donderdag 18 augustus 2016

Carers: 3 Tips for Improving End of Life Care for Loved Ones

As a family caregiver you will eventually need to think about how you will care your loved one in their last months, weeks and days – and whether they will need to be moved to a hospital, a hospice or other care facility. After 15 years as an Aged Care Specialist Social Worker, I understand that most of us prefer that our family member spends their last chapter in a peaceful home-like setting surrounded by the people they love - but that many carers are not aware of what services are available to ensure that this can happen.

Barbara Moran’s article in the NY Times:  Not Just a Death, A System Failure ( is based on the four months she watched her mother slowly die from chronic liver failure.  Her mother spent four months in a hospital ICU before the decision to stop all active treatment was made and she was allowed to die.  Barbara Moran is the managing editor and senior science writer at Boston University:

In Feb 2016, (the same month that Barbara Moran’s article was published), Jennifer L. Boen’s article: Health Sentinel: Lack of Knowledge about Palliative Care Limiting its Benefits to Patients, Hospitals ( – was published on Boen writes about the benefits of palliative care, which can be started in conjunction with curative treatments, and continue to the person’s death, even if the person is admitted into a residential hospice setting. She also states that there is a lack of understanding about palliative care by health care professionals, resulting in too late or non-existent referrals for people who would benefit from it. Jennifer Boen is an award winning medical and social sciences writer:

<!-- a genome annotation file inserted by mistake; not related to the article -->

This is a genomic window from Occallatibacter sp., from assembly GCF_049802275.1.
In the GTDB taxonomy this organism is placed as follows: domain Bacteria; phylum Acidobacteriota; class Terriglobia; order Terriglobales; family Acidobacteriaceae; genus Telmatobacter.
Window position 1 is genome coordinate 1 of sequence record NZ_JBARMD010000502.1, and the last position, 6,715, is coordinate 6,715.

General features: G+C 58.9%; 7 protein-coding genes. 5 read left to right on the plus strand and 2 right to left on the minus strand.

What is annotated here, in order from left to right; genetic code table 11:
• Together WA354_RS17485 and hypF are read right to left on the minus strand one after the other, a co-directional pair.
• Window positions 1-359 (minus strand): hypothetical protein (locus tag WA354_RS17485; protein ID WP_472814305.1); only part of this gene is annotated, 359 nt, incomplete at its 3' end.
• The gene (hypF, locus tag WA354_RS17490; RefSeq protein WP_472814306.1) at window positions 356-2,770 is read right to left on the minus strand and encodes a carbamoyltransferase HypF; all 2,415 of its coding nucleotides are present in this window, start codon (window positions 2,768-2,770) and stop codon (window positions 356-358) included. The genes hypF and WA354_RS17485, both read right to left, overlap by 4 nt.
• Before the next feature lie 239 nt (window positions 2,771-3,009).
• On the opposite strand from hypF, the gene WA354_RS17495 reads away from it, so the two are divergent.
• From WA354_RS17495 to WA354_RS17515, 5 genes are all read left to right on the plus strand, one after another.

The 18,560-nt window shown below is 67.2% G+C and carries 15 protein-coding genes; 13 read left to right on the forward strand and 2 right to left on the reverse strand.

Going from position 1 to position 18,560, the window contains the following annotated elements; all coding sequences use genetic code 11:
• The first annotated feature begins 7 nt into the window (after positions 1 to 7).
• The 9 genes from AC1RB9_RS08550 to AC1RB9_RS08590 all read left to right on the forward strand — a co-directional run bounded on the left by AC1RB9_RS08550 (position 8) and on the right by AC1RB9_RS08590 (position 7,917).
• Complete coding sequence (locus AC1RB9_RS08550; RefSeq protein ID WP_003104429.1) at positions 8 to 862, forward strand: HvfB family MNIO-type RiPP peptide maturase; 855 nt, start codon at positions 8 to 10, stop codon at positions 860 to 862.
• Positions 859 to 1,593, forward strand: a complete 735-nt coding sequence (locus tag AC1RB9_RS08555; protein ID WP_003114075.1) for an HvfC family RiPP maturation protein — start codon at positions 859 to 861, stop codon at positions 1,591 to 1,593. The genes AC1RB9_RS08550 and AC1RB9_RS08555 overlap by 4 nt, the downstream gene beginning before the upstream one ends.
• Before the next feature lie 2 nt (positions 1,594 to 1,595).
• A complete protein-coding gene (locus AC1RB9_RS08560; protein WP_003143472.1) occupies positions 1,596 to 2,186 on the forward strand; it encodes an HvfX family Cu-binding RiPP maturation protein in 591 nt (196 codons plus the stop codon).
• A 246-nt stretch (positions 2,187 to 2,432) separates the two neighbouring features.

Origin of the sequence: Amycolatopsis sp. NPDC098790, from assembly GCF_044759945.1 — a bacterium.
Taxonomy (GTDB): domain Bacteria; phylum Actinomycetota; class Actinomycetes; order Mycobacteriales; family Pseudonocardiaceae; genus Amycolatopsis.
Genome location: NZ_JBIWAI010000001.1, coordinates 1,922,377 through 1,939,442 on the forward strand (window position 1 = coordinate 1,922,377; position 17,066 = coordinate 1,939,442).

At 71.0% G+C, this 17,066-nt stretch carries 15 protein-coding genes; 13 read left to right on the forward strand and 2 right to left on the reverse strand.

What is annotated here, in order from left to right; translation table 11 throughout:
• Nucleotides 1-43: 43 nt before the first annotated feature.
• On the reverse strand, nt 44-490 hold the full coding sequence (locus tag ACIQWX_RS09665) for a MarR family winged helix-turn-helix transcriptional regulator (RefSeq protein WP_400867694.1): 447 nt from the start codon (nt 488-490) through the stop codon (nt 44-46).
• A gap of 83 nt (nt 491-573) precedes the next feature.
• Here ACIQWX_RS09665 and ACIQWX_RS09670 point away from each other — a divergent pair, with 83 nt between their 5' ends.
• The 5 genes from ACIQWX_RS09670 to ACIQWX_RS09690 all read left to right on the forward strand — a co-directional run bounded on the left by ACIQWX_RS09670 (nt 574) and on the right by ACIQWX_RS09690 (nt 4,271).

Understanding the difference between palliative and hospice care ensures that you know what is appropriate at what stage in the care journey, and knowing that these services are available to help you care for your loved one as they reach the end of their life is a great start. Further by following these 3 steps you can ensure that the right help is in place to allow your family member the death that they desire and deserve

  • Communication and Planning:  talk to your loved one about what they want and ensure that their wishes are documented and discussed with all health professionals.
  • Research:  Research what palliative and hospice care services are available in your local area including admission process, wait-lists, costs and limitations of service.
  • Advocate:  Be the advocate for your family member by clearly communicating their needs, likes, dislikes, - to confirm that the service they receive is the perfect fit for who they are.

Although dying may be inevitable, careful planning and the right help can ensure that your loved one makes this final journey, pain-free and surrounded by the warmth of the people and things they treasure the most. 

(this post was written as part of an assessment for MOOC3 Social Media Marketing - a Coursera Northwestern University online course that I am currently enrolled in)